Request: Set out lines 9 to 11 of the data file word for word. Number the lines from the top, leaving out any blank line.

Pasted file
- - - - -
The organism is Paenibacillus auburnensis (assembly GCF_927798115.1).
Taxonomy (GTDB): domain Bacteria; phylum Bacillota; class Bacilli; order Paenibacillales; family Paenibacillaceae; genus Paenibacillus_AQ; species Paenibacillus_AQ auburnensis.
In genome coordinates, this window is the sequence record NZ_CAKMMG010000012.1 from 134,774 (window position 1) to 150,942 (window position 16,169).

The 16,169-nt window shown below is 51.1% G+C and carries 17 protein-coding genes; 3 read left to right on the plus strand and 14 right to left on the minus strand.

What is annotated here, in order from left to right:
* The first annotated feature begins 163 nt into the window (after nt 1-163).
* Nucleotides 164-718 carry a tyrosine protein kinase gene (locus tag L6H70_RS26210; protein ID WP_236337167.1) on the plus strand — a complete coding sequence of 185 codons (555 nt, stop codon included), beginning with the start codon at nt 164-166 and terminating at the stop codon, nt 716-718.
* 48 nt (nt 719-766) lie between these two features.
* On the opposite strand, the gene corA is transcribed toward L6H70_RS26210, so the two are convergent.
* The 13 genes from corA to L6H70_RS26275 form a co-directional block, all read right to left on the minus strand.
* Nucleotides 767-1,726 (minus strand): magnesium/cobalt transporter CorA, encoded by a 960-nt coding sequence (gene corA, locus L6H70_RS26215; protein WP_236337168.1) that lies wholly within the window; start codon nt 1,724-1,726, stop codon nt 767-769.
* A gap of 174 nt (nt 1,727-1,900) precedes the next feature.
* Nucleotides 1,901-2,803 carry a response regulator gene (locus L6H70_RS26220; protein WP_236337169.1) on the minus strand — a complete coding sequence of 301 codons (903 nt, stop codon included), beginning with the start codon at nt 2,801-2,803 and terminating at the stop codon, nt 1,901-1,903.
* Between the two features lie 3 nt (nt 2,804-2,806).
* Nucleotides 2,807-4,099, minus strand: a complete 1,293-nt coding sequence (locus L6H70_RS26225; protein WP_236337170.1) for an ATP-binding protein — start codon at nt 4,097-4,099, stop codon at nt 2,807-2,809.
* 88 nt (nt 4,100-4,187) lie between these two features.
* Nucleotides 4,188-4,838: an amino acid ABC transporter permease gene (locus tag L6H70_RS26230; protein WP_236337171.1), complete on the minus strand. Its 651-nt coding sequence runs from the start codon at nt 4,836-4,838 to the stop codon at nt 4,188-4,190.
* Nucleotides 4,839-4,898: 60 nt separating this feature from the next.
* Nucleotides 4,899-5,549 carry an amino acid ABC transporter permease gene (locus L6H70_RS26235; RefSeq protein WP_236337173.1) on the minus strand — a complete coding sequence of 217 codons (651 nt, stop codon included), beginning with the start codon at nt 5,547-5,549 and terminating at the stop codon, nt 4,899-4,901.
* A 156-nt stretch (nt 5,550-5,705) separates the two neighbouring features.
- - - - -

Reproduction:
* On the opposite strand, the gene corA is transcribed toward L6H70_RS26210, so the two are convergent.
* The 13 genes from corA to L6H70_RS26275 form a co-directional block, all read right to left on the minus strand.
* Nucleotides 767-1,726 (minus strand): magnesium/cobalt transporter CorA, encoded by a 960-nt coding sequence (gene corA, locus L6H70_RS26215; protein WP_236337168.1) that lies wholly within the window; start codon nt 1,724-1,726, stop codon nt 767-769.